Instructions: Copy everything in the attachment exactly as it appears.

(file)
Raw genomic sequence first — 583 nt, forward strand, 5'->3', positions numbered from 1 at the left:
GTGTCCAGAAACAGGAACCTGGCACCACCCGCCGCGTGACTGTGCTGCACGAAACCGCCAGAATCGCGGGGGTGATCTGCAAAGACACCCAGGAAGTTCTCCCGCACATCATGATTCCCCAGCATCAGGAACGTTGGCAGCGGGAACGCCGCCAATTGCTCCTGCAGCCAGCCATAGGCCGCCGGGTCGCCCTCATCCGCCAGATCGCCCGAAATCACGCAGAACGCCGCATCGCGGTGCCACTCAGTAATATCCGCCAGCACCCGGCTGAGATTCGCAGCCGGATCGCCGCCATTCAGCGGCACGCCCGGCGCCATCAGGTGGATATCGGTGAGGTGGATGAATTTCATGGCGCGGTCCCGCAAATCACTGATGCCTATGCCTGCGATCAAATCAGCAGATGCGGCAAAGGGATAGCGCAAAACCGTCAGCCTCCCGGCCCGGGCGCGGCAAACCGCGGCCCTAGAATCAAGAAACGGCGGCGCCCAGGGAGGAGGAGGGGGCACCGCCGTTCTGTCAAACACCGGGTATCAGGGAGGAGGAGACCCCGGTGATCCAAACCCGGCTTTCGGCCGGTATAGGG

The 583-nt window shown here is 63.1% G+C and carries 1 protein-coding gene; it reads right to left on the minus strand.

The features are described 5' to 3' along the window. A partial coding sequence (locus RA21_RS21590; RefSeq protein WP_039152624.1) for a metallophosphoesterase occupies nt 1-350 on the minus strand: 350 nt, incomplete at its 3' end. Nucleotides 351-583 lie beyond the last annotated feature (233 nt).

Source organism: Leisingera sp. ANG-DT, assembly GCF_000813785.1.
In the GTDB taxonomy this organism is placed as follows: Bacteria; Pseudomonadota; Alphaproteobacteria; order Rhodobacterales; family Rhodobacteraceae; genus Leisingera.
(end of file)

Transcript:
Raw genomic sequence first — 583 nt, forward strand, 5'->3', positions numbered from 1 at the left:
GTGTCCAGAAACAGGAACCTGGCACCACCCGCCGCGTGACTGTGCTGCACGAAACCGCCAGAATCGCGGGGGTGATCTGCAAAGACACCCAGGAAGTTCTCCCGCACATCATGATTCCCCAGCATCAGGAACGTTGGCAGCGGGAACGCCGCCAATTGCTCCTGCAGCCAGCCATAGGCCGCCGGGTCGCCCTCATCCGCCAGATCGCCCGAAATCACGCAGAACGCCGCATCGCGGTGCCACTCAGTAATATCCGCCAGCACCCGGCTGAGATTCGCAGCCGGATCGCCGCCATTCAGCGGCACGCCCGGCGCCATCAGGTGGATATCGGTGAGGTGGATGAATTTCATGGCGCGGTCCCGCAAATCACTGATGCCTATGCCTGCGATCAAATCAGCAGATGCGGCAAAGGGATAGCGCAAAACCGTCAGCCTCCCGGCCCGGGCGCGGCAAACCGCGGCCCTAGAATCAAGAAACGGCGGCGCCCAGGGAGGAGGAGGGGGCACCGCCGTTCTGTCAAACACCGGGTATCAGGGAGGAGGAGACCCCGGTGATCCAAACCCGGCTTTCGGCCGGTATAGGG

The 583-nt window shown here is 63.1% G+C and carries 1 protein-coding gene; it reads right to left on the minus strand.

The features are described 5' to 3' along the window. A partial coding sequence (locus RA21_RS21590; RefSeq protein WP_039152624.1) for a metallophosphoesterase occupies nt 1-350 on the minus strand: 350 nt, incomplete at its 3' end. Nucleotides 351-583 lie beyond the last annotated feature (233 nt).

Source organism: Leisingera sp. ANG-DT, assembly GCF_000813785.1.
In the GTDB taxonomy this organism is placed as follows: Bacteria; Pseudomonadota; Alphaproteobacteria; order Rhodobacterales; family Rhodobacteraceae; genus Leisingera.